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Natural hazards are severe and extreme weather and climate events that occur in all parts of the world, although some regions are more vulnerable to certain hazards than others. Natural hazards become disasters when people’s lives and livelihoods are destroyed.
Water stress, water-related hazards and water quality pose increasing challenges to modern society. And yet, the capacity to monitor and manage this vital resource is fragmented and inadequate. Billions of people around the world also feel the impact of climate change through water.
Publish Date: 24 August 2021
Climate change has made extreme rainfall events similar to those that led to last month’s floods in Germany, Belgium, the Netherlands and Luxembourg between 1.2 and 9 times more likely to happen, according to a rapid attribution study by an international team of climate scientists, which also found that such downpours in the region are now 3-19% heavier because of human-caused warming.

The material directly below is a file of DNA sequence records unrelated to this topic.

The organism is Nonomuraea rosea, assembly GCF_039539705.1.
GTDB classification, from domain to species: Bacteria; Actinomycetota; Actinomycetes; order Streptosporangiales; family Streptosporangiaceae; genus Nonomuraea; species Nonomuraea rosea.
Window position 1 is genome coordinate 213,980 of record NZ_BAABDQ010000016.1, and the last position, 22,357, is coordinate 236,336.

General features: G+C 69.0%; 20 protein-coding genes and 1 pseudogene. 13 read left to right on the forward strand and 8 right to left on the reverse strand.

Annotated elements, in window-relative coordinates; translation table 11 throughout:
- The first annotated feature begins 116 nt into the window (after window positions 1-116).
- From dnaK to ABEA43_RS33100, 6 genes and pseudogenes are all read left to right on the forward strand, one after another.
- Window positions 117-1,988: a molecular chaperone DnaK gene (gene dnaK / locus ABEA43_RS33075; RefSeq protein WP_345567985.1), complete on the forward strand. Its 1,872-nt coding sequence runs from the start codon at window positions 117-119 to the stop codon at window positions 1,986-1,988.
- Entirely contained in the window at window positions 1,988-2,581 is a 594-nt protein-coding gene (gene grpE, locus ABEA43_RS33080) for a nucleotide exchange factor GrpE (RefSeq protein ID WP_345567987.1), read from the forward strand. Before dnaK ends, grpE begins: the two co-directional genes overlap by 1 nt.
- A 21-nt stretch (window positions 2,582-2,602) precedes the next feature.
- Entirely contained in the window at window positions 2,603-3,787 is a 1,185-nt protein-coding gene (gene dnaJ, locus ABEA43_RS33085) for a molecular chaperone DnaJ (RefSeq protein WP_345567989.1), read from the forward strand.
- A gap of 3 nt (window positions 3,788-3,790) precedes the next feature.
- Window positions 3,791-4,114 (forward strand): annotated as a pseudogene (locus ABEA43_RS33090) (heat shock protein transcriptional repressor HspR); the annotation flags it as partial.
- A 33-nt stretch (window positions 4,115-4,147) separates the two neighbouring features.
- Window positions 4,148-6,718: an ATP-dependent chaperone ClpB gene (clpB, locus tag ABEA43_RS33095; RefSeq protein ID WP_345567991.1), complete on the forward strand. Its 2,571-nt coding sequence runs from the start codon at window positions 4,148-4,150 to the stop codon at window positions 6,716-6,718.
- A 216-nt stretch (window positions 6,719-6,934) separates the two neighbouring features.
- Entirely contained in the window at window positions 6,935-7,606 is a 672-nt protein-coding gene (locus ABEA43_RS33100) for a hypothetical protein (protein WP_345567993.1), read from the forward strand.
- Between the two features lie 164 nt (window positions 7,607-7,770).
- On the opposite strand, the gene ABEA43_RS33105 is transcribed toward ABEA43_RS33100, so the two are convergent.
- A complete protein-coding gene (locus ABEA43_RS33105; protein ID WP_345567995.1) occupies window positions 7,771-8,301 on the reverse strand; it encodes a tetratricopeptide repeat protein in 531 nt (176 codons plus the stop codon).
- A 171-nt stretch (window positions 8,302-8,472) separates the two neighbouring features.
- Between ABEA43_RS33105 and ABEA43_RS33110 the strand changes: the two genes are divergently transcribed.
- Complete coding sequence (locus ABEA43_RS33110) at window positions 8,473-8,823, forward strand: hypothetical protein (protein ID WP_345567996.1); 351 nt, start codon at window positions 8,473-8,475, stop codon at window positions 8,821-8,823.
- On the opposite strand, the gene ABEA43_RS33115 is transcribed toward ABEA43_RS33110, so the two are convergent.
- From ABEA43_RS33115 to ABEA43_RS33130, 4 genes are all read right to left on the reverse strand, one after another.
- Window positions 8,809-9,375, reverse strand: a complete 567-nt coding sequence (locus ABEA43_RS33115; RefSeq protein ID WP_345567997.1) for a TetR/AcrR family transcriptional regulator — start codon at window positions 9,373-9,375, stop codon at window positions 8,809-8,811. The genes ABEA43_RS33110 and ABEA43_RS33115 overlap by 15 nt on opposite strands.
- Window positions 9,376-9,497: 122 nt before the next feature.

Publish Date: 16 July 2021
Heavy rainfall has triggered devastating flooding causing dozens of casualties in Western Europe. Parts of Scandinavia are enduring a lasting heatwave, and smoke plumes from Siberia have affected air quality across the international dateline in Alaska. The unprecedented heat in Western North America has also triggered devastating wildfires.
Publish Date: 14 July 2021
Climate change has accentuated natural hazards, including flash floods caused by melting of snow and ice in many regions of the world. The Himalayas, which are the third largest deposit of ice and snow in the world after Antarctica and the Arctic, are heavily impacted. This was highlighted by a disaster in February in Uttarakhand in the Indian Himalayas, after a part of the Nanda Devi glacier broke off and collapsed causing a massive flood in the Rishi Ganga /Dhauliganga river. This destroyed two hydropower plants, burst open dams, and led to a large number of casualties and widespread...
Bulletin nº Vol 64 (2) - 2015
Publish Date: 4 December 2015
Caribbean, Pacific and Indian Ocean Small Island Developing States (SIDS) are extremely vulnerable to hydro-meteorological hazards. In the coming years, climate change is likely to increase the frequency and severity...
Publish Date: 8 March 2021
To mark International Women’s Day on 8 March 2021, WMO is showcasing the results of a special survey on Women in the Flash Flood Guidance System (FFGS) Project with Global Coverage.